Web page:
Posted on August 21, 2020
It seems likely we won’t even have a Spring 2021 season, and even if there is one, there’s a great chance the Pac-12’s top players who are eligible for the 2021 NFL Draft will sit it out.
So it’s the perfect time to check in with who I think are the best NFL prospects in the Pac-12 eligible for the 2021 Draft.
1. Penei Sewell, Junior Offensive Tackle, Oregon
Sewell was one of those rare college players who should have been allowed to leave after his true sophomore year, which is insane as an offensive lineman who is young for his class. If it weren’t for talents like Trevor Lawrence and Justin Fields playing quarterback, he’d be in major contention to be the top overall pick. But now he’s just regarded as the best non-QB in the draft class and most mocks have him as the third pick at worst.
2. Walker Little, Senior Offensive Tackle, Stanford
Little looked like he was going to be the best Stanford lineman since David DeCastro and be a Sewell-level prospect himself when he started at left tackle as a true freshman. Then he got injured for two-straight seasons; Now he’s a complete unknown. The fact he’s still this highly-regarded shows how high his ceiling is. But he remains a major question mark—without playing the 2020 season—as to whether he will come back for another year. How the NFL truly views him, without playing a real season now since 2018, is anybody’s guess.
3. Paulson Adebo, Senior Cornerback, Stanford
It seemed like the 6-foot-1 Adebo was ready for an All-American run before getting taken as a first-round pick going into 2019. But then he had an up-and-down season. Like his teammate Little, not playing in 2020 will hurt him because the last season he has on tape isn’t his best. Still, he’s talented enough and showed enough in two seasons that he’s still a first-round candidate.
4. Jevon Holland, Junior Safety, Oregon
I have Holland listed as a safety, but he can also play corner with great size and ballhawk abilities as one of the best interception artists in the nation. Many mocks have him in the first half of the first round, and he’s put a ton of great tape on the record so he might be able to be a first-round pick with only two seasons under his belt.
5. Jay Tufele, Junior Defensive Tackle, USC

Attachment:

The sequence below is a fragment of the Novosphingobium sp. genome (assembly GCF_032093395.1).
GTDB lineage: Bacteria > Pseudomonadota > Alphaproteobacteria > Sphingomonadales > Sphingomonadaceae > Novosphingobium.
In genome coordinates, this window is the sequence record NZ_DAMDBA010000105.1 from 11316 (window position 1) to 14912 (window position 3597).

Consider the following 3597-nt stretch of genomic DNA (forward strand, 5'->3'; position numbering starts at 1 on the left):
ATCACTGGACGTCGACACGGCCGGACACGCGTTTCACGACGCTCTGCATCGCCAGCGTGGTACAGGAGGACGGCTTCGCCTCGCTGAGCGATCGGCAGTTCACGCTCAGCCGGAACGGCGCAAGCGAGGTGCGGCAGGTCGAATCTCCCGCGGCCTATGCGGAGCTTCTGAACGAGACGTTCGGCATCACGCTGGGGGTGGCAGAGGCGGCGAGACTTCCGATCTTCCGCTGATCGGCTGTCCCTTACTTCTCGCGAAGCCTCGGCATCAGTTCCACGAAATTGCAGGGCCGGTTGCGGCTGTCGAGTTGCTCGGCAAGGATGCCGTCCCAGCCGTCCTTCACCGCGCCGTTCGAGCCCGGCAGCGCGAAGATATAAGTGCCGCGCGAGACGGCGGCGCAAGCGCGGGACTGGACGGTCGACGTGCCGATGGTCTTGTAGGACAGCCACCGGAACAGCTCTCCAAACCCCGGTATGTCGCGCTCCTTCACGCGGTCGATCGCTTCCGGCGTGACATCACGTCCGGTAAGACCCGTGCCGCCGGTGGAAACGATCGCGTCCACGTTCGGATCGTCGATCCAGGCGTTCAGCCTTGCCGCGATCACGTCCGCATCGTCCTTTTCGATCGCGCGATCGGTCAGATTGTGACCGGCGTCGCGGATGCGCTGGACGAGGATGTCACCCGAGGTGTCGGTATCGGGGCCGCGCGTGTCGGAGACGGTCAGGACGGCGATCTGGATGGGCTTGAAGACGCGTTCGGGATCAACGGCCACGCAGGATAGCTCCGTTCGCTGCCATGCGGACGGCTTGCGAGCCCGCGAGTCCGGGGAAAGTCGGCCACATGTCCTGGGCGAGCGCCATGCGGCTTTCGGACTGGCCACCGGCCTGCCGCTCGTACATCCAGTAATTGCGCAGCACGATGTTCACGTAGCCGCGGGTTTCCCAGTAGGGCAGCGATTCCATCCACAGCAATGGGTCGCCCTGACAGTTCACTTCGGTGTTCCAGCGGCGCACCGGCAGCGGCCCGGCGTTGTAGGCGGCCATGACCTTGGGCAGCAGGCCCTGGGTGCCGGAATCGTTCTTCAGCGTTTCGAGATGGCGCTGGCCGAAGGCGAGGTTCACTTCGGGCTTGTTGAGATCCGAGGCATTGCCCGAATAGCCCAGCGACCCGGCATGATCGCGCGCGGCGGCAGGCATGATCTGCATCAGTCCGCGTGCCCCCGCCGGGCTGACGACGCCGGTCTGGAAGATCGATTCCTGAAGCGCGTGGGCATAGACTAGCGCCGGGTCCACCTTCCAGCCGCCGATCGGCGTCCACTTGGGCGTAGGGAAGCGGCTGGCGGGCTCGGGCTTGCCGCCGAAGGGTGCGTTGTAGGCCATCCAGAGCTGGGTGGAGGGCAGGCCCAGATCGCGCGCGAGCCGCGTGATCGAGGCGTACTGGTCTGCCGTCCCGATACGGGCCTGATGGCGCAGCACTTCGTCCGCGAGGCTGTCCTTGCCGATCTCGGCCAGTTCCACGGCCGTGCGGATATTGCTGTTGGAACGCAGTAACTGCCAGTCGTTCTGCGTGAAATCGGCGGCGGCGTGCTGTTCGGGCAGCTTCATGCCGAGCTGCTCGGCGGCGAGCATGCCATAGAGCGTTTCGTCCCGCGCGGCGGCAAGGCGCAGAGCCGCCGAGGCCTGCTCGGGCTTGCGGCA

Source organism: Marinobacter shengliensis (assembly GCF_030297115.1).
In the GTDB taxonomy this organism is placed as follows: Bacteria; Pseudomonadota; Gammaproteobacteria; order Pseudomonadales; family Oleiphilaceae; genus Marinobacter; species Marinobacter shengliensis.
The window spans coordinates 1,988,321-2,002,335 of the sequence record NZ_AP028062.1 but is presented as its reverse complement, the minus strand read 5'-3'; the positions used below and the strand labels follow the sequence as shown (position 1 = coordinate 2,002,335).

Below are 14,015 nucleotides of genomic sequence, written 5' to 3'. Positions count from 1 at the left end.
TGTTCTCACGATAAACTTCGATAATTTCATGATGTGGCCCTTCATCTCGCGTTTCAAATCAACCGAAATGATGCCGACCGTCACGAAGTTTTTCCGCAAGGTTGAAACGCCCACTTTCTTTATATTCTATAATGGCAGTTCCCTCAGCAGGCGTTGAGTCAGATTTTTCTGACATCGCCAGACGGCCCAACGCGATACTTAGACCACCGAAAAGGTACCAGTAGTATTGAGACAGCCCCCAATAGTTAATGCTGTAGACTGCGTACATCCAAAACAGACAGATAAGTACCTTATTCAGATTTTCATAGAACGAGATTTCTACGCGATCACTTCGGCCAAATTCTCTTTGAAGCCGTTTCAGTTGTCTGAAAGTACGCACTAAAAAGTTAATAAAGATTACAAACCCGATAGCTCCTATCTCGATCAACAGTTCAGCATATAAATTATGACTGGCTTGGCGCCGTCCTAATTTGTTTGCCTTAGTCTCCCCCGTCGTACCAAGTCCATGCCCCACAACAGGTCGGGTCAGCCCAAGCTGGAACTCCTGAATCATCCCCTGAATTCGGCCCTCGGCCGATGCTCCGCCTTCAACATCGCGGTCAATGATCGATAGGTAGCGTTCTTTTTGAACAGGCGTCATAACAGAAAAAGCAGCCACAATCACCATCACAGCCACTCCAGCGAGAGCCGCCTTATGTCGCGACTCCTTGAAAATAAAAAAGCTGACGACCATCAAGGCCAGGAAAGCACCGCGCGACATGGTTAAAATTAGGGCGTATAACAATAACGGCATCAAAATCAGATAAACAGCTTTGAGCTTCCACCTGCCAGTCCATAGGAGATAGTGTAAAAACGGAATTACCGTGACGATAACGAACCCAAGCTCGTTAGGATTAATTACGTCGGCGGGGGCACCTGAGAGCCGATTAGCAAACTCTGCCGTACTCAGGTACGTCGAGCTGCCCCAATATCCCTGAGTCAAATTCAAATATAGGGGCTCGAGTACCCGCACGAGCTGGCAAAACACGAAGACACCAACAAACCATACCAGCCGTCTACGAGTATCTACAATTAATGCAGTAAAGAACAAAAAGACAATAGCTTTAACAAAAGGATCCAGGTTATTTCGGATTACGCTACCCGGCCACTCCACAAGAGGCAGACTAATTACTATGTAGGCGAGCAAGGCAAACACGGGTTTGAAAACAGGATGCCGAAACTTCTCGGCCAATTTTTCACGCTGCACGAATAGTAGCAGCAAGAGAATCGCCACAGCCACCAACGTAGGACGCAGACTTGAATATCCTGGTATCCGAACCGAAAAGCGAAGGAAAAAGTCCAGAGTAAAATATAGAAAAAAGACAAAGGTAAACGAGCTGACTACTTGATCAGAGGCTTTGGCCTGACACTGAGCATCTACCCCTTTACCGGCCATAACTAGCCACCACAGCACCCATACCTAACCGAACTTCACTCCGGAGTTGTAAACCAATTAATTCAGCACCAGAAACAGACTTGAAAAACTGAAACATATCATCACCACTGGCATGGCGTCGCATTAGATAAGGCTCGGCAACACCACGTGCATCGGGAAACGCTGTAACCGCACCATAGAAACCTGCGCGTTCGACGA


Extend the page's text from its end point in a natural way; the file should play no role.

He already declared for the 2021 draft, and I’m not surprised as I think he’s a major first-round talent who was just inconsistent at USC. The only thing holding back the powerful run-stuffer is that inconsistency. Still, I doubt anyone lets that allow them to even pass on him very far into the second round.
6. Joe Tryon, Junior Defensive End, Washington
Tryon is the first guy on this list who I think has a tough decision to make. He has some first-round buzz and potential, but he still needed a full consistent season to probably make that a reality. He’s one of the best pass-rushers in the nation, and he has the size you like to see in an NFL rush end (6-5 265). It’s probably enough for him to move to the NFL and be at worst a second-round pick if he tests well.
7. Levi Onwuzurike, Senior Defensive Tackle, Washington
Outside of Sewell, you might not find a better pure player than Onwuzurike on this list. A 6-3, 290 defensive lineman, he was great at penetrating offensive lines and making plays at different spots all over the defensive line. He is a guy who may be hurt by missing 2020 as he could have played himself into a late-first-round pick had he stepped his game up against top competition on the field.
8. Amon-Ra St. Brown, Junior Wide Receiver, USC
Just another five-star talent at USC who hasn’t quite put it all together. St. Brown has done enough to be considered as a guy who could go in the first round in 2021, having caught passes for more than 1,000 yards in 2019. Nonetheless, missing the 2020 season will make that tough. If he leaves for the NFL, his testing numbers will be crucial.
9. Talanoa Hufanga, Junior Safety, USC
What about USC blue chip players again? Never mind. True safeties are losing their value in the draft so Hufanga has that going against him. What he has going for him is being one of the most-talented players in the conference. And his 6-3, 220 size will be incredible if he tests well enough at the Combine—provided he comes out.
10. Elijah Molden, Senior Safety, Washington
Like Holland, Molden can play just about any position in the secondary—and that’s one of his biggest strengths, especially at a time when true safeties aren’t that coveted in the NFL. He has great athleticism, instincts, and hustle, and is a lot like recent Washington star and 2017 early-second-round pick Budda Baker. What they also share in common, though, is being small, and that probably keeps Molden as a late-first-round pick at best.
11. Hamilcar Rashed Jr., Senior Linebacker, Oregon State
Don’t be surprised if the Pac-12’s best linebacker starts climbing more draft boards once more people watch him. He has great size if he sticks at true linebacker at 6-4, 240, and has that rare trait to be able to get after a quarterback play-after-play, having led the Pac-12 in sacks and tackles for loss as a junior in 2019.
12. Abe Lucas, Junior Offensive Tackle, Washington State
Another Pac-12 prospect who I think doesn’t get as much attention as others because he doesn’t play for a marquee team. Lucas should be the next in a line in a group of underrated WSU offensive linemen who go in the draft, and he almost has as high of a ceiling as 2019 first-round pick Andre Dillard, except that he’s a right tackle. He’s 6-7, 325 and has been an All-Pac-12 stalwart the past two years on a pass-heavy offense.
— Others to Watch —
- Camryn Bynum, Senior Cornerback, Cal
- Max Borghi, Junior Running Back, Washington State
- Jaxson Kirkland, Junior Offensive Guard, Washington
- Alijah Vera-Tucker, Junior Offensive Guard, USC
- CJ Verdell, Junior Running Back, Oregon
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